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Students with disabilities call college admissions scam a 'big slap in the face'

Barbara Feder Ostrov and Ana B. Ibarra, Kaiser Health News on

Published in News & Features

For Savannah Trevino-Casias, this week's news about the college admissions cheating scandal was galling, considering how much red tape the Arizona State University senior went through to get disability accommodations when she took the SAT.

"It felt like such a big slap in the face," said Trevino-Casias, 23, who was diagnosed in sixth grade with dyscalculia, a disability that makes it more difficult to learn and do math. "I was pretty disgusted. It just makes it harder for people who actually have a diagnosed learning disability to be believed."

Federal prosecutors have charged 50 people, including actresses Felicity Huffman and Lori Loughlin, in a nationwide bribery and fraud scheme to admit underperforming students to elite colleges. Some of the parents charged, the FBI said, paid to have their children diagnosed with bogus learning disabilities so they could get special accommodations on the SAT and ACT college entrance exams.

Such accommodations can include giving students extra time on the tests or allowing them to take their exam in a room alone with a proctor to limit distractions. Prosecutors allege ringleaders in the scandal arranged for proctors in on the scam to correct students' answers during or after the exam, or had someone else take the test for them.

Now, families and advocates are worried about a backlash that could make it harder for students with legitimate disabilities to get the accommodations they need to succeed.

"There are already too many hoops and hurdles disabled students must navigate in order to vindicate their civil right to higher education," said Matthew Cortland, a lawyer and disability activist based in Boston. "My fear is that these celebrity fraudsters will incite a crackdown on accommodations. Schools and testing companies will make it even more burdensome for disabled students to get the accommodations that allow them to realize their civil right to access higher education."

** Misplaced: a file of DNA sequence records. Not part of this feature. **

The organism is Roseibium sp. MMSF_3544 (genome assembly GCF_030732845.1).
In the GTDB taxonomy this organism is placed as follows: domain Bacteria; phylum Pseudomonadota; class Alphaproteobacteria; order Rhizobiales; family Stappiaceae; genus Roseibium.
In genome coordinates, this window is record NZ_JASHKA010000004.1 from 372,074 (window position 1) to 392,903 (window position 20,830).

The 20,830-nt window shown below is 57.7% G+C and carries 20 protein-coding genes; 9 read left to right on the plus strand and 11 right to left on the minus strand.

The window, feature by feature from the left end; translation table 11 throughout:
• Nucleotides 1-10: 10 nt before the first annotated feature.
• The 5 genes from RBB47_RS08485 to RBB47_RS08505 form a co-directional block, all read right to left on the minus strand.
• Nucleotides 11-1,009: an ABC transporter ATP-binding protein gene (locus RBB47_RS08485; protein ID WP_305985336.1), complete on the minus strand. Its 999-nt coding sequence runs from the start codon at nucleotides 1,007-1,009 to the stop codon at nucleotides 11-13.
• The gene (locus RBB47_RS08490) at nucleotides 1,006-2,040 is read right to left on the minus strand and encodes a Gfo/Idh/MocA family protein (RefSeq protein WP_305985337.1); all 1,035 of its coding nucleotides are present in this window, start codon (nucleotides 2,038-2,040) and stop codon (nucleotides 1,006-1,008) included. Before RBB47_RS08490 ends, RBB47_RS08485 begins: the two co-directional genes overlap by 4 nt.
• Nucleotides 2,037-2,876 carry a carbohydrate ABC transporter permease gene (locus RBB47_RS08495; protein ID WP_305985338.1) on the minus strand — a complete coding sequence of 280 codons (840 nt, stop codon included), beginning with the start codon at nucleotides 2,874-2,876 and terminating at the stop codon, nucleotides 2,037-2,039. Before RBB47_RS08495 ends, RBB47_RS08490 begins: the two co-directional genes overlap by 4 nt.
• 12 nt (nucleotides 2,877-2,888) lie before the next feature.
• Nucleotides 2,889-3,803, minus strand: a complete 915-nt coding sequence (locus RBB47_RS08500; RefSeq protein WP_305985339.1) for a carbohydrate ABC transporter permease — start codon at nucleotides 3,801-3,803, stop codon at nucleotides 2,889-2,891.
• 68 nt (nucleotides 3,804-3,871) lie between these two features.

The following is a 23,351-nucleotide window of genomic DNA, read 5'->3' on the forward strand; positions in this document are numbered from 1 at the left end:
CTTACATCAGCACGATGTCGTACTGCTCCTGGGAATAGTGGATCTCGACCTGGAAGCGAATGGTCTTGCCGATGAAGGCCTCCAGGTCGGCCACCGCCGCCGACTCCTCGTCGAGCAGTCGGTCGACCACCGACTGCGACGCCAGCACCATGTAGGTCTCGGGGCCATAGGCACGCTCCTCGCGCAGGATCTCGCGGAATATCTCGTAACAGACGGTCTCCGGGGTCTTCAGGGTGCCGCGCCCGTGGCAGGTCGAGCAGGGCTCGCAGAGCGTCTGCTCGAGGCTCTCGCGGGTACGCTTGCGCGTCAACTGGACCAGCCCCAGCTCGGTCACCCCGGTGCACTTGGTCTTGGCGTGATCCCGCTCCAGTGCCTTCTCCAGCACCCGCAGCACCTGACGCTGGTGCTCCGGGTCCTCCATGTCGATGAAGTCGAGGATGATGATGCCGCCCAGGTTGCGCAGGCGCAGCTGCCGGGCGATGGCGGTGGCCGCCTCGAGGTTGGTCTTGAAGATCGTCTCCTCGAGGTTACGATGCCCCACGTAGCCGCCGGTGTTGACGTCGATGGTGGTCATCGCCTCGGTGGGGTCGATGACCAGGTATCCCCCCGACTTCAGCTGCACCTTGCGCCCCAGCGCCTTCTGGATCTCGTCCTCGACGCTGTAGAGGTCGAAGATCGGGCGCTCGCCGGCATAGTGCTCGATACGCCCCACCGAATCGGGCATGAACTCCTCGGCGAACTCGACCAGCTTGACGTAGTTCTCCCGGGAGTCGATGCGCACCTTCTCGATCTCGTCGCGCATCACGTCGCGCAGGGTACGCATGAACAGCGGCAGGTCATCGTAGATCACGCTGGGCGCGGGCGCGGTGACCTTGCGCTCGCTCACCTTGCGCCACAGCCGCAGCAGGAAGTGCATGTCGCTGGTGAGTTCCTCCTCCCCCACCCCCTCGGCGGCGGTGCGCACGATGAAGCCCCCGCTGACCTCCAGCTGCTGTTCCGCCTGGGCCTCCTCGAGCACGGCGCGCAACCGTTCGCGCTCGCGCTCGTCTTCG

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Federal law requires colleges and college testing companies to provide accommodations for students with documented disabilities, including learning disabilities. But in practice, it can be difficult for students -- particularly low-income students -- to get those accommodations. Students diagnosed in grade school may have to provide updated evaluations documenting their need for special accommodations -- testing that can cost thousands of dollars.

Students with legitimate disabilities constantly have to fight the perception that they're gaming the system, said Lindsay Jones, CEO of the National Center for Learning Disabilities.

"Many people in our society assume accommodations give you an advantage. They assume, 'I, too, would have done better,' which is a fundamental misunderstanding," Jones said. "But these individuals are already facing skepticism. The college admissions scandal is incredibly damaging to a population that's already fighting to prove that they are amazing and can achieve incredible things."

The FBI did not charge any medical professionals who might have provided a fraudulent diagnosis.

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